One of the guiding principles of capitalism is “if at first, you don’t succeed, try, try again.” Embedded in this idea is the promise that you will inevitably succeed so long as you keep trying. What is not as clearly laid out in this pithy statement is that there are innumerable, arbitrary conditions for reaching success for Black women. As we’ve seen this week with Naomi Osaka, this idea rings true for professional tennis. When Osaka rose to the top of the Women’s Tennis Association rankings and started winning Grand Slam tournaments left and right, the tennis world had to make room. Last September’s US Open marked record-breaking numbers with 12 of the 32 competitors in women’s singles being Black women, compared to 2010 when Venus Williams was the only one.
These improvements in racial diversity and representation have not progressed to the point of actually changing the conditions of Black women. Osaka announced last week via Twitter that she would not do press for the French Open and cited both her personal mental health concerns and the general (mis)treatment of her fellow athlete’s mental health. Almost immediately she was met with vitriol- online, in the press, and even in the form of a $15,000 fine. On Monday, she voluntarily withdrew from the tournament.
It is undeniable that Osaka was breaking a contractual agreement to meet with members of the press, the general public’s attention turned to reprimanding and punishing Osaka for her mental health struggles, rather than questioning why the media was creating such a hostile environment, why it is even a contractual obligation to smile and wave for the press, and why the French Open was unwilling to reach some sort of agreement, particularly for the top competitor.
While I do not advocate for unequal treatment, it is traditional for people who are at the top of their field to be able to make requests and bend (or break) the rules, particularly for something as reasonable as Osaka’s request. Not to mention that Osaka is often portrayed as the gentle and sweet counterpart to the supposedly angry and aggressive Serena Williams. Having typically been seen as the more respectable competitor, it was jarring to see how quickly Osaka became disposable. In line with the pet-to-threat stereotype, Osaka rapidly transformed from a beloved fan favorite to a problem. There is no better way to dispose of a problem like this than to pull out the Code of Conduct, or whatever the rulebook is in a given situation. These codes, laws, and regulations are seen as objective and indisputable, and therefore impervious to allegations of racism, misogyny, and ableism.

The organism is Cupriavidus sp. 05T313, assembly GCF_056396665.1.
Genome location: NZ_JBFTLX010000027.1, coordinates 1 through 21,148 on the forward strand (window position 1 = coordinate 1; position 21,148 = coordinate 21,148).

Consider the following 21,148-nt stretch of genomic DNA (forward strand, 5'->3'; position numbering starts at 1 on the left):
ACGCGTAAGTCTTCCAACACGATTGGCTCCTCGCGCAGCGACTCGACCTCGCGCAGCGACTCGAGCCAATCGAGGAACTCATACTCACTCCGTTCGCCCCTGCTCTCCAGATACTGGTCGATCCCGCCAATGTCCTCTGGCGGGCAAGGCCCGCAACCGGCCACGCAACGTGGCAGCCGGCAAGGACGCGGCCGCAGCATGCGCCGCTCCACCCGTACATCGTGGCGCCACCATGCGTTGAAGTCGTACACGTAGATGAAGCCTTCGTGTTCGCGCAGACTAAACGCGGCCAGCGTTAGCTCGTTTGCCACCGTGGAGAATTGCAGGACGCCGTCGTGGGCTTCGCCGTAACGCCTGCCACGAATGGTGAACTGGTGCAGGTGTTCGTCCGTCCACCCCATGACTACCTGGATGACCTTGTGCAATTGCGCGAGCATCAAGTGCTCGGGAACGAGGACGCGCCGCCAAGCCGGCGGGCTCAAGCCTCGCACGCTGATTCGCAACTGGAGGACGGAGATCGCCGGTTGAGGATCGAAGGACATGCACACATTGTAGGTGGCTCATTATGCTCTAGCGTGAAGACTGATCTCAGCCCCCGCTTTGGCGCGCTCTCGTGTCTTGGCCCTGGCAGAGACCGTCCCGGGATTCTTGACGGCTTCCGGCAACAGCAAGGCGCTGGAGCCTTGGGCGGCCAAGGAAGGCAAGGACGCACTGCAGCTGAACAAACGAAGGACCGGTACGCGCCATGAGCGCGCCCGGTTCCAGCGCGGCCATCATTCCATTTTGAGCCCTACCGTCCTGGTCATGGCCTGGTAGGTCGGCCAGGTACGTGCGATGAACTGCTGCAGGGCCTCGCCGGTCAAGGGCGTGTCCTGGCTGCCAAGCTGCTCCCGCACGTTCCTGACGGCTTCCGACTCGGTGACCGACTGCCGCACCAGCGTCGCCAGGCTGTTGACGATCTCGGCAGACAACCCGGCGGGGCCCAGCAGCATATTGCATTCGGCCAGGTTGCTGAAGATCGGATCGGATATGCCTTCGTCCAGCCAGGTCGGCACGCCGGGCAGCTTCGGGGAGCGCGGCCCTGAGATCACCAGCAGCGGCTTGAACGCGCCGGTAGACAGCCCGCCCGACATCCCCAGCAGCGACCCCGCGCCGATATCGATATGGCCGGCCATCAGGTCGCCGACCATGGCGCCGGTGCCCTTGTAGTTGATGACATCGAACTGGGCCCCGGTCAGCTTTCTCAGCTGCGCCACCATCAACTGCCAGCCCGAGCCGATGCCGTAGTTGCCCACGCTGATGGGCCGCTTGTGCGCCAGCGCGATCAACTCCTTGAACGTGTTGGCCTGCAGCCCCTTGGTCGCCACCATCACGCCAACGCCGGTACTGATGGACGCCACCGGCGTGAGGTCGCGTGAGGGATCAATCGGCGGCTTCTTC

These rules technically exist for everyone, but the selective enforcement of these rules coupled with the refusal to accommodate Osaka point to a larger problem. In an era in which is it no longer acceptable to have explicit discriminatory practices, using fines and citing outdated rules are ways of punishing and limiting Black women’s success. This is all too common in sports. Just a week ago, Simone Biles received the inexplicably low score of 6.6 for successfully landing the Yurencho double pike, a move so dangerous and difficult that most gymnasts would not even attempt it. The successful execution of this move should only solidify Biles’ status as the best woman in gymnastics right now. Instead, judges assigned Biles a low score (in line with gymnastics scoring tradition) to keep the playing field more even. Logically, it does not make any sense for Biles to receive a low score for simply being better than her competitors. In her words, “they don’t want the field to be too far apart.”
Similarly, Caster Semenya is punished in track for her genetic condition that elevates her testosterone levels. The argument against her is that elevated testosterone levels place her at an unfair advantage compared to other female athletes who have what is considered normal testosterone levels for women. We never complain that some basketball players are too tall or that some swimmers’ arms are too long. The entire premise of athletic competition is based on advantages and disadvantages - how people’s training can improve their natural predisposition and athleticism. Yet these standards change for Black athletes.
For Osaka to be ranked at #1 by The Women's Tennis Association and to be the current reigning champion of two of the four Grand Slam tournaments is all remarkable. Until she withdrew from The French Open, it was not far-fetched that she would win the tournament, placing her on track to potentially complete the Grand Slam in a calendar year. Only 10 women have ever completed the career Grand Slam in the singles category, so it was certainly threatening to see a Black and Japanese woman move closer to the calendar Grand Slam. Thankfully, Osaka is in the position to choose herself and her mental health, but this incident further demonstrates how resistant professional sports and media are to creating environments in which Black women can thrive.
Written by Elizabeth Burton